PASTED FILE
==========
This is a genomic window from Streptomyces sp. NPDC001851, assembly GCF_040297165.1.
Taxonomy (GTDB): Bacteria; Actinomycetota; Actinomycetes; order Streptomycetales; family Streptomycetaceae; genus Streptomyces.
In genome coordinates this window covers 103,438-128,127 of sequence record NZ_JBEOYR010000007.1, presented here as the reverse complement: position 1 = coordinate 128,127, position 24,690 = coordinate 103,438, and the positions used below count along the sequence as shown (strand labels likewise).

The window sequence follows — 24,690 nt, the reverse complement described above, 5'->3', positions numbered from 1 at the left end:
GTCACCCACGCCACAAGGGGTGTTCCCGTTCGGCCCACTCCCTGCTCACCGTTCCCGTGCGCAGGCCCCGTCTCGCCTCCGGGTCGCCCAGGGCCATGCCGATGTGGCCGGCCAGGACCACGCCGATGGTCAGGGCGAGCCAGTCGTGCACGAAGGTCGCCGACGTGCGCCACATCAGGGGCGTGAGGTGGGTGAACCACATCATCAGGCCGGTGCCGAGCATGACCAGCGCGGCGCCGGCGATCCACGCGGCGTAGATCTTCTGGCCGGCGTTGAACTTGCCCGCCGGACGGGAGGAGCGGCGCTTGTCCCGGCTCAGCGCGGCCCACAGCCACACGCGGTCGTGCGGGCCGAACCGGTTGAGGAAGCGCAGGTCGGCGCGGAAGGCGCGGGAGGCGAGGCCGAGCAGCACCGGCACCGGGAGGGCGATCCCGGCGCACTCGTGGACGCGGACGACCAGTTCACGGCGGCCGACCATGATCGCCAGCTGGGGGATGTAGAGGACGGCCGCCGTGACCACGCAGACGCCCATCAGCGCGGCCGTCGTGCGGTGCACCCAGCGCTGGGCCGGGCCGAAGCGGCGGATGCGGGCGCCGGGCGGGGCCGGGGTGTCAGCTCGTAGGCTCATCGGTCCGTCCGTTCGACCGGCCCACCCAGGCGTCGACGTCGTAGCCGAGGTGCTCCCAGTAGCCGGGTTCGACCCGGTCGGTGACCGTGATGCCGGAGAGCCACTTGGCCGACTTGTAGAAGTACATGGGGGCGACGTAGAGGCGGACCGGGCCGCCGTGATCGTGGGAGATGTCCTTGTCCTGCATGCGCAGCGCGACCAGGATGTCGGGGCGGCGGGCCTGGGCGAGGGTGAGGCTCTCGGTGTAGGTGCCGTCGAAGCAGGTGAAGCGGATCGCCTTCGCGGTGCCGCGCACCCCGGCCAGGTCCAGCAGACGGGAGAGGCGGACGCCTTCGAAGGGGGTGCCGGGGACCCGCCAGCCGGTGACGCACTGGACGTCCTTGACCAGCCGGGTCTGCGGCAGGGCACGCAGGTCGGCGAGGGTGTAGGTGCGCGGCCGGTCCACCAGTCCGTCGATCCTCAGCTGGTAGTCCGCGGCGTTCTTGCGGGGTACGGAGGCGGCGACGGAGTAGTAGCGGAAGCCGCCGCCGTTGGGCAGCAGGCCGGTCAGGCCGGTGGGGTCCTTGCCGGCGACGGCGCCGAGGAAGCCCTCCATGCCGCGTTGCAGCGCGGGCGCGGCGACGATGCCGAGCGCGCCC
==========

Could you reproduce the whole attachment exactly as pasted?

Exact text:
This is a genomic window from Streptomyces sp. NPDC001851, assembly GCF_040297165.1.
Taxonomy (GTDB): Bacteria; Actinomycetota; Actinomycetes; order Streptomycetales; family Streptomycetaceae; genus Streptomyces.
In genome coordinates this window covers 103,438-128,127 of sequence record NZ_JBEOYR010000007.1, presented here as the reverse complement: position 1 = coordinate 128,127, position 24,690 = coordinate 103,438, and the positions used below count along the sequence as shown (strand labels likewise).

The window sequence follows — 24,690 nt, the reverse complement described above, 5'->3', positions numbered from 1 at the left end:
GTCACCCACGCCACAAGGGGTGTTCCCGTTCGGCCCACTCCCTGCTCACCGTTCCCGTGCGCAGGCCCCGTCTCGCCTCCGGGTCGCCCAGGGCCATGCCGATGTGGCCGGCCAGGACCACGCCGATGGTCAGGGCGAGCCAGTCGTGCACGAAGGTCGCCGACGTGCGCCACATCAGGGGCGTGAGGTGGGTGAACCACATCATCAGGCCGGTGCCGAGCATGACCAGCGCGGCGCCGGCGATCCACGCGGCGTAGATCTTCTGGCCGGCGTTGAACTTGCCCGCCGGACGGGAGGAGCGGCGCTTGTCCCGGCTCAGCGCGGCCCACAGCCACACGCGGTCGTGCGGGCCGAACCGGTTGAGGAAGCGCAGGTCGGCGCGGAAGGCGCGGGAGGCGAGGCCGAGCAGCACCGGCACCGGGAGGGCGATCCCGGCGCACTCGTGGACGCGGACGACCAGTTCACGGCGGCCGACCATGATCGCCAGCTGGGGGATGTAGAGGACGGCCGCCGTGACCACGCAGACGCCCATCAGCGCGGCCGTCGTGCGGTGCACCCAGCGCTGGGCCGGGCCGAAGCGGCGGATGCGGGCGCCGGGCGGGGCCGGGGTGTCAGCTCGTAGGCTCATCGGTCCGTCCGTTCGACCGGCCCACCCAGGCGTCGACGTCGTAGCCGAGGTGCTCCCAGTAGCCGGGTTCGACCCGGTCGGTGACCGTGATGCCGGAGAGCCACTTGGCCGACTTGTAGAAGTACATGGGGGCGACGTAGAGGCGGACCGGGCCGCCGTGATCGTGGGAGATGTCCTTGTCCTGCATGCGCAGCGCGACCAGGATGTCGGGGCGGCGGGCCTGGGCGAGGGTGAGGCTCTCGGTGTAGGTGCCGTCGAAGCAGGTGAAGCGGATCGCCTTCGCGGTGCCGCGCACCCCGGCCAGGTCCAGCAGACGGGAGAGGCGGACGCCTTCGAAGGGGGTGCCGGGGACCCGCCAGCCGGTGACGCACTGGACGTCCTTGACCAGCCGGGTCTGCGGCAGGGCACGCAGGTCGGCGAGGGTGTAGGTGCGCGGCCGGTCCACCAGTCCGTCGATCCTCAGCTGGTAGTCCGCGGCGTTCTTGCGGGGTACGGAGGCGGCGACGGAGTAGTAGCGGAAGCCGCCGCCGTTGGGCAGCAGGCCGGTCAGGCCGGTGGGGTCCTTGCCGGCGACGGCGCCGAGGAAGCCCTCCATGCCGCGTTGCAGCGCGGGCGCGGCGACGATGCCGAGCGCGCCC